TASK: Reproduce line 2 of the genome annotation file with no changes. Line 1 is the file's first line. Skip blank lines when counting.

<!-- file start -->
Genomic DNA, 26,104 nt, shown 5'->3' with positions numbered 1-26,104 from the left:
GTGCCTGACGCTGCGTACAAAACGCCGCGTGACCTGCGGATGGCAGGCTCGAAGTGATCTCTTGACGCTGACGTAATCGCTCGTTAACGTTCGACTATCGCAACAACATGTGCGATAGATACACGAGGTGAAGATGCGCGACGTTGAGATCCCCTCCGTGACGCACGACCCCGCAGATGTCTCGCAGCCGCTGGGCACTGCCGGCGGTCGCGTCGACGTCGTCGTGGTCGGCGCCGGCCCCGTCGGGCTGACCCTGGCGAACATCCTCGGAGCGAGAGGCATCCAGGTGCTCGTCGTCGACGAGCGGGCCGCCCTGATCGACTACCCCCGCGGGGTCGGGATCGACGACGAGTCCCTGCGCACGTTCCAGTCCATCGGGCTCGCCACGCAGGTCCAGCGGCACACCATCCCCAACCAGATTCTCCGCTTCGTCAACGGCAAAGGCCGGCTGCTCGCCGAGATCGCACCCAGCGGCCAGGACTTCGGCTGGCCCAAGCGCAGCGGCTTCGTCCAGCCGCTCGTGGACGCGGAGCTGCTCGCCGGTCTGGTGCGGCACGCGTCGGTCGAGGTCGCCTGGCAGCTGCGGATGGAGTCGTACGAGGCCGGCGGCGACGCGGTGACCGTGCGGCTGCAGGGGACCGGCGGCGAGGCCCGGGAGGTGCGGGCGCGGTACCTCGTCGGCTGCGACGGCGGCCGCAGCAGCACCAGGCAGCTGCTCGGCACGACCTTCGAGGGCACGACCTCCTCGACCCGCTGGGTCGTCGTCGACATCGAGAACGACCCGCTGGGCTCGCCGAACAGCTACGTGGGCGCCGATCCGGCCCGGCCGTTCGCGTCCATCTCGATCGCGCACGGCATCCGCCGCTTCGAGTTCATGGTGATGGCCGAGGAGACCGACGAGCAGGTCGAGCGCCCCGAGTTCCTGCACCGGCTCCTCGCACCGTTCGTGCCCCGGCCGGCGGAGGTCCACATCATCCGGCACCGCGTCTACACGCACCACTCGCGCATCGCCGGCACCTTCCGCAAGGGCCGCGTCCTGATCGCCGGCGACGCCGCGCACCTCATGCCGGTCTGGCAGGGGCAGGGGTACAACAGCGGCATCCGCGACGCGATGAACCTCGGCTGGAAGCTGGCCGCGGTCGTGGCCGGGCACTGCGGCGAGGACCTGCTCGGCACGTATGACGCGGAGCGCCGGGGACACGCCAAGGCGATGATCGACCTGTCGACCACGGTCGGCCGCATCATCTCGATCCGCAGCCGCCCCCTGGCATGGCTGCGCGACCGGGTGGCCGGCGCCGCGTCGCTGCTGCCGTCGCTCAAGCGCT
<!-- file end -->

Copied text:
GTGCCTGACGCTGCGTACAAAACGCCGCGTGACCTGCGGATGGCAGGCTCGAAGTGATCTCTTGACGCTGACGTAATCGCTCGTTAACGTTCGACTATCGCAACAACATGTGCGATAGATACACGAGGTGAAGATGCGCGACGTTGAGATCCCCTCCGTGACGCACGACCCCGCAGATGTCTCGCAGCCGCTGGGCACTGCCGGCGGTCGCGTCGACGTCGTCGTGGTCGGCGCCGGCCCCGTCGGGCTGACCCTGGCGAACATCCTCGGAGCGAGAGGCATCCAGGTGCTCGTCGTCGACGAGCGGGCCGCCCTGATCGACTACCCCCGCGGGGTCGGGATCGACGACGAGTCCCTGCGCACGTTCCAGTCCATCGGGCTCGCCACGCAGGTCCAGCGGCACACCATCCCCAACCAGATTCTCCGCTTCGTCAACGGCAAAGGCCGGCTGCTCGCCGAGATCGCACCCAGCGGCCAGGACTTCGGCTGGCCCAAGCGCAGCGGCTTCGTCCAGCCGCTCGTGGACGCGGAGCTGCTCGCCGGTCTGGTGCGGCACGCGTCGGTCGAGGTCGCCTGGCAGCTGCGGATGGAGTCGTACGAGGCCGGCGGCGACGCGGTGACCGTGCGGCTGCAGGGGACCGGCGGCGAGGCCCGGGAGGTGCGGGCGCGGTACCTCGTCGGCTGCGACGGCGGCCGCAGCAGCACCAGGCAGCTGCTCGGCACGACCTTCGAGGGCACGACCTCCTCGACCCGCTGGGTCGTCGTCGACATCGAGAACGACCCGCTGGGCTCGCCGAACAGCTACGTGGGCGCCGATCCGGCCCGGCCGTTCGCGTCCATCTCGATCGCGCACGGCATCCGCCGCTTCGAGTTCATGGTGATGGCCGAGGAGACCGACGAGCAGGTCGAGCGCCCCGAGTTCCTGCACCGGCTCCTCGCACCGTTCGTGCCCCGGCCGGCGGAGGTCCACATCATCCGGCACCGCGTCTACACGCACCACTCGCGCATCGCCGGCACCTTCCGCAAGGGCCGCGTCCTGATCGCCGGCGACGCCGCGCACCTCATGCCGGTCTGGCAGGGGCAGGGGTACAACAGCGGCATCCGCGACGCGATGAACCTCGGCTGGAAGCTGGCCGCGGTCGTGGCCGGGCACTGCGGCGAGGACCTGCTCGGCACGTATGACGCGGAGCGCCGGGGACACGCCAAGGCGATGATCGACCTGTCGACCACGGTCGGCCGCATCATCTCGATCCGCAGCCGCCCCCTGGCATGGCTGCGCGACCGGGTGGCCGGCGCCGCGTCGCTGCTGCCGTCGCTCAAGCGCT